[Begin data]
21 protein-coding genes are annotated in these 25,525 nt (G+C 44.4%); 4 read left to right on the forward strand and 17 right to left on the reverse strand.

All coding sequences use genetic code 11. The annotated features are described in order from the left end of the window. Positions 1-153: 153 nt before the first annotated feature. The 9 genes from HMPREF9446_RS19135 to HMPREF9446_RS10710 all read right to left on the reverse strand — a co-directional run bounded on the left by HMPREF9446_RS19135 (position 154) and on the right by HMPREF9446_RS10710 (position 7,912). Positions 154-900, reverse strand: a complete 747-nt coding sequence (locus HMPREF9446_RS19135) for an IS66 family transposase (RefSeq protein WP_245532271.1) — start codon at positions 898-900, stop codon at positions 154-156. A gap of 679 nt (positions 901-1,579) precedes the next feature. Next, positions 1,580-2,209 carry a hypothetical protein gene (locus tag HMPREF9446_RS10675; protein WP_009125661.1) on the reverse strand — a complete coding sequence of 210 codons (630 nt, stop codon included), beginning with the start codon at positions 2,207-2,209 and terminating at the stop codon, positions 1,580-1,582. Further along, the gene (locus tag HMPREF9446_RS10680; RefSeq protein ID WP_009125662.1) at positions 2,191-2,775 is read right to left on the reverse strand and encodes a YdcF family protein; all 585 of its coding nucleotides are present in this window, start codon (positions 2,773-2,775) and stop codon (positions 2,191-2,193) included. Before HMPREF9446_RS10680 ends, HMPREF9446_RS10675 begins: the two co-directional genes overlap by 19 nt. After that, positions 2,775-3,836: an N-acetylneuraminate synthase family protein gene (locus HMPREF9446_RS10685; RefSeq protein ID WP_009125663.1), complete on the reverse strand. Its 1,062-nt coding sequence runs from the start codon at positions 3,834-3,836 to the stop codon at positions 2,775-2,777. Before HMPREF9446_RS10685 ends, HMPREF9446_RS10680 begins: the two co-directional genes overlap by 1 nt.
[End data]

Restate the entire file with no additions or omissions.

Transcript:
21 protein-coding genes are annotated in these 25,525 nt (G+C 44.4%); 4 read left to right on the forward strand and 17 right to left on the reverse strand.

All coding sequences use genetic code 11. The annotated features are described in order from the left end of the window. Positions 1-153: 153 nt before the first annotated feature. The 9 genes from HMPREF9446_RS19135 to HMPREF9446_RS10710 all read right to left on the reverse strand — a co-directional run bounded on the left by HMPREF9446_RS19135 (position 154) and on the right by HMPREF9446_RS10710 (position 7,912). Positions 154-900, reverse strand: a complete 747-nt coding sequence (locus HMPREF9446_RS19135) for an IS66 family transposase (RefSeq protein WP_245532271.1) — start codon at positions 898-900, stop codon at positions 154-156. A gap of 679 nt (positions 901-1,579) precedes the next feature. Next, positions 1,580-2,209 carry a hypothetical protein gene (locus tag HMPREF9446_RS10675; protein WP_009125661.1) on the reverse strand — a complete coding sequence of 210 codons (630 nt, stop codon included), beginning with the start codon at positions 2,207-2,209 and terminating at the stop codon, positions 1,580-1,582. Further along, the gene (locus tag HMPREF9446_RS10680; RefSeq protein ID WP_009125662.1) at positions 2,191-2,775 is read right to left on the reverse strand and encodes a YdcF family protein; all 585 of its coding nucleotides are present in this window, start codon (positions 2,773-2,775) and stop codon (positions 2,191-2,193) included. Before HMPREF9446_RS10680 ends, HMPREF9446_RS10675 begins: the two co-directional genes overlap by 19 nt. After that, positions 2,775-3,836: an N-acetylneuraminate synthase family protein gene (locus HMPREF9446_RS10685; RefSeq protein ID WP_009125663.1), complete on the reverse strand. Its 1,062-nt coding sequence runs from the start codon at positions 3,834-3,836 to the stop codon at positions 2,775-2,777. Before HMPREF9446_RS10685 ends, HMPREF9446_RS10680 begins: the two co-directional genes overlap by 1 nt.